Current Event December 2, 2016
The United Nations set an ambitious goal of ending extreme poverty and fighting disease by 2030. But a lot of governments and international organizations and researchers still aren't collecting basic statistics. For example, currently over 150 million kids in poor countries have stunted growth, largely due to malnutrition, but there isn’t data about which nutrients available in these countries are most needed to prevent malnutrition. The data gap is especially noticeable when it comes to statistics on girls and women. This makes it hard to prioritize health spending. Listen to this story and debate what can be done to improve data on poverty.
Current Event August 16, 2015
The search for food that is low cost, tasty and slow-to-spoil has been an ongoing goal of the military, especially during World War II. That’s why military science has influenced the food in school lunches, as well as other convenient foods such as granola bars and juice boxes. Military research and ingredients are found in many foods, including the McDonald’s McRib Sandwich. A new book encourages people to think more about where convenient, non-perishable food comes from and whether this food science should be used so commonly outside the military.
Current Event June 16, 2015
We all know that a panda’s primary food source is bamboo. But a new study about giant pandas has found that their digestive system is built to support a carnivorous diet, not their vegetarian one. Listen to learn more about what and how pandas eat and how this is part of a panda paradox.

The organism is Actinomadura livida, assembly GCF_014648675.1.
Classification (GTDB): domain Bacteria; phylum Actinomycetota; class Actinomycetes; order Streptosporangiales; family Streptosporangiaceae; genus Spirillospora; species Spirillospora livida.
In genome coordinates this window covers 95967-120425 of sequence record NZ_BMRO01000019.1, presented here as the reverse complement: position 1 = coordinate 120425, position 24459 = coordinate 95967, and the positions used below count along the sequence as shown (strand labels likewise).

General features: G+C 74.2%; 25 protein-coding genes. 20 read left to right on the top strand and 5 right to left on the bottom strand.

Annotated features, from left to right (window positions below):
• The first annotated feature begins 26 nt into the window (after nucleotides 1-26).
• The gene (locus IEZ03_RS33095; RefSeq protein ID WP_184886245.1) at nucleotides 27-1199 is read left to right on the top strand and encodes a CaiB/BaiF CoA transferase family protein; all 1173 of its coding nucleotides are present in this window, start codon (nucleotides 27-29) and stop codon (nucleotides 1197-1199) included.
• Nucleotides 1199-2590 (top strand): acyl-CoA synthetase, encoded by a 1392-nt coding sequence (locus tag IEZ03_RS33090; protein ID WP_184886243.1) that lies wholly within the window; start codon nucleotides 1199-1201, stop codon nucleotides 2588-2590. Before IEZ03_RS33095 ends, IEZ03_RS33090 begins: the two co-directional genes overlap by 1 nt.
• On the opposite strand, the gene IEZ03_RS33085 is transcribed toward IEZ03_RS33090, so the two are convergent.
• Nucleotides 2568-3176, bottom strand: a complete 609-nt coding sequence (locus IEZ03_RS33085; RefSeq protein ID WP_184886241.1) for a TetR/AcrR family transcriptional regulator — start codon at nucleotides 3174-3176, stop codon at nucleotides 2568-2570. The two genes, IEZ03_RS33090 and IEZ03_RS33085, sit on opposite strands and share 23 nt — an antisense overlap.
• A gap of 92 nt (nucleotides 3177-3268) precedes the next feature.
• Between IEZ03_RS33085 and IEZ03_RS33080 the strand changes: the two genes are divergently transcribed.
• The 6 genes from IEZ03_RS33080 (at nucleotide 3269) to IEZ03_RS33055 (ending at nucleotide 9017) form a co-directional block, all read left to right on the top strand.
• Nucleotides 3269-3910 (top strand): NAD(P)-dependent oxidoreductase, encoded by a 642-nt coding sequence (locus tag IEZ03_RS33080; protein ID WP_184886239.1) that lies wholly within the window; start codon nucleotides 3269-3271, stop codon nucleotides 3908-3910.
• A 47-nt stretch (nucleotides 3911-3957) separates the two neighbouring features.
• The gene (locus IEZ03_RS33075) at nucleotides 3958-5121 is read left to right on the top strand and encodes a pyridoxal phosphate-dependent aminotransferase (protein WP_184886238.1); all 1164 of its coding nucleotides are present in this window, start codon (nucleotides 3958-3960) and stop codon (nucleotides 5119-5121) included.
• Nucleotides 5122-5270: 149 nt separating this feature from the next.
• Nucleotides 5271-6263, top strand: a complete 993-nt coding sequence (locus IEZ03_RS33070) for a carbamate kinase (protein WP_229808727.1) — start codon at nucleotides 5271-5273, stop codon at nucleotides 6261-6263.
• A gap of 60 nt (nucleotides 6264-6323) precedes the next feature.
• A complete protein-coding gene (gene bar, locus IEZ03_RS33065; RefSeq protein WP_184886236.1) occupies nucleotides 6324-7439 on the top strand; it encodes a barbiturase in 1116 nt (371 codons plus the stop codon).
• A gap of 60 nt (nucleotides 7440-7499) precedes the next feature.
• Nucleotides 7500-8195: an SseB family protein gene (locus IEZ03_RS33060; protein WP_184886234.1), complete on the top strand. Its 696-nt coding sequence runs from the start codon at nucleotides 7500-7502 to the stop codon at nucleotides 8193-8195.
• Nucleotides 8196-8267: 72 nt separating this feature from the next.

Science Middle School
The apples we are used to seeing in the supermarket are the same basic size and shape and they have familiar flavor profiles. But there are more apple varieties than you might imagine. There's a whole world of biodiversity in apples, but these apples don’t make it to the supermarket. Listen to learn more about America’s history with apples and the apple Renaissance taking place today!
Science Middle School
Food gives our body the energy needed to function and thrive. But what is energy? Where can you find it and how can you calculate it? This public radio story explores the energy in a cheese curl by burning it. Listen to learn about a great lab that allows you to calculate the energy in food.
ELA High School
The book "Into the Wild" chronicled the journey of twenty-four year old Christopher McCandless who died in April of 1992 after attempting to survive alone and virtually unaided on a remote Alaskan hiking trail. While McCandless’ official cause of death has been recorded as starvation, author Jon Krakauer has evidence suggesting otherwise. Krakauer, who wrote "Into the Wild," has conducted extensive research on McCandless’ death even after he first published the book chronicling McCandless’ experiences. His findings have led him to believe that McCandless’ death may have been caused by the ingestion of a poisonous potato seed that is only deadly if you are malnourished. Listen to hear what evidence led Krakauer to this conclusion.
Current Event January 2, 2015